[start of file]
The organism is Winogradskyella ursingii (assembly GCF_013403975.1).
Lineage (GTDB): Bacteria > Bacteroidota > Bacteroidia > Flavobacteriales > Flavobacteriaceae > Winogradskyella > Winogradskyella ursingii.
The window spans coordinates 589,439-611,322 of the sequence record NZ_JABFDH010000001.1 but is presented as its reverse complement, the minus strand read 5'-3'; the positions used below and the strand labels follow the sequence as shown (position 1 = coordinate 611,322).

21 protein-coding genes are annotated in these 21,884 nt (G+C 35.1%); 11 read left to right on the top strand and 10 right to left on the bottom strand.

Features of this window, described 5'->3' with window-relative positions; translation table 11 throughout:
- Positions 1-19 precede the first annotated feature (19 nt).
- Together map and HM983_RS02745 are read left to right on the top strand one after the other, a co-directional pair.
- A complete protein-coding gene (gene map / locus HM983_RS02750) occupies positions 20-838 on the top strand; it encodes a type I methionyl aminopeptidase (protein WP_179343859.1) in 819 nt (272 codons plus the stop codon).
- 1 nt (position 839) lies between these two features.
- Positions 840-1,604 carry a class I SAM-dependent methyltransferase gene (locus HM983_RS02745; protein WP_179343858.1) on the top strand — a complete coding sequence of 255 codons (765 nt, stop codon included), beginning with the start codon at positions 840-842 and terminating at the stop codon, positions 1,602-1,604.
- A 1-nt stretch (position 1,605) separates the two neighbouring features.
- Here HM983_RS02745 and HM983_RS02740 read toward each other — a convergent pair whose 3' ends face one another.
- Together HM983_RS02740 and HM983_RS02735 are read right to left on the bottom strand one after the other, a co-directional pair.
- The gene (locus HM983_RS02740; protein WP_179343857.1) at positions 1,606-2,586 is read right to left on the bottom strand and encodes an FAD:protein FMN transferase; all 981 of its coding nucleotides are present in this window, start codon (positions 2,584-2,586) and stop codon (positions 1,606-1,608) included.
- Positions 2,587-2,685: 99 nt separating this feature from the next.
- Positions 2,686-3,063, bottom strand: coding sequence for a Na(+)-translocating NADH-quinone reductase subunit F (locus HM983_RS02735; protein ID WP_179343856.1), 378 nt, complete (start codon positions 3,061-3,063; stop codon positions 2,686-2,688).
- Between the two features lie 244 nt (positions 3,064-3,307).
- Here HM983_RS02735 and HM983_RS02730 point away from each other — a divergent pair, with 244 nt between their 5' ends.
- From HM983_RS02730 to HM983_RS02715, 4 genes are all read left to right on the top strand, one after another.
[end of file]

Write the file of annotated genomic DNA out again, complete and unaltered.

The organism is Winogradskyella ursingii (assembly GCF_013403975.1).
Lineage (GTDB): Bacteria > Bacteroidota > Bacteroidia > Flavobacteriales > Flavobacteriaceae > Winogradskyella > Winogradskyella ursingii.
The window spans coordinates 589,439-611,322 of the sequence record NZ_JABFDH010000001.1 but is presented as its reverse complement, the minus strand read 5'-3'; the positions used below and the strand labels follow the sequence as shown (position 1 = coordinate 611,322).

21 protein-coding genes are annotated in these 21,884 nt (G+C 35.1%); 11 read left to right on the top strand and 10 right to left on the bottom strand.

Features of this window, described 5'->3' with window-relative positions; translation table 11 throughout:
- Positions 1-19 precede the first annotated feature (19 nt).
- Together map and HM983_RS02745 are read left to right on the top strand one after the other, a co-directional pair.
- A complete protein-coding gene (gene map / locus HM983_RS02750) occupies positions 20-838 on the top strand; it encodes a type I methionyl aminopeptidase (protein WP_179343859.1) in 819 nt (272 codons plus the stop codon).
- 1 nt (position 839) lies between these two features.
- Positions 840-1,604 carry a class I SAM-dependent methyltransferase gene (locus HM983_RS02745; protein WP_179343858.1) on the top strand — a complete coding sequence of 255 codons (765 nt, stop codon included), beginning with the start codon at positions 840-842 and terminating at the stop codon, positions 1,602-1,604.
- A 1-nt stretch (position 1,605) separates the two neighbouring features.
- Here HM983_RS02745 and HM983_RS02740 read toward each other — a convergent pair whose 3' ends face one another.
- Together HM983_RS02740 and HM983_RS02735 are read right to left on the bottom strand one after the other, a co-directional pair.
- The gene (locus HM983_RS02740; protein WP_179343857.1) at positions 1,606-2,586 is read right to left on the bottom strand and encodes an FAD:protein FMN transferase; all 981 of its coding nucleotides are present in this window, start codon (positions 2,584-2,586) and stop codon (positions 1,606-1,608) included.
- Positions 2,587-2,685: 99 nt separating this feature from the next.
- Positions 2,686-3,063, bottom strand: coding sequence for a Na(+)-translocating NADH-quinone reductase subunit F (locus HM983_RS02735; protein ID WP_179343856.1), 378 nt, complete (start codon positions 3,061-3,063; stop codon positions 2,686-2,688).
- Between the two features lie 244 nt (positions 3,064-3,307).
- Here HM983_RS02735 and HM983_RS02730 point away from each other — a divergent pair, with 244 nt between their 5' ends.
- From HM983_RS02730 to HM983_RS02715, 4 genes are all read left to right on the top strand, one after another.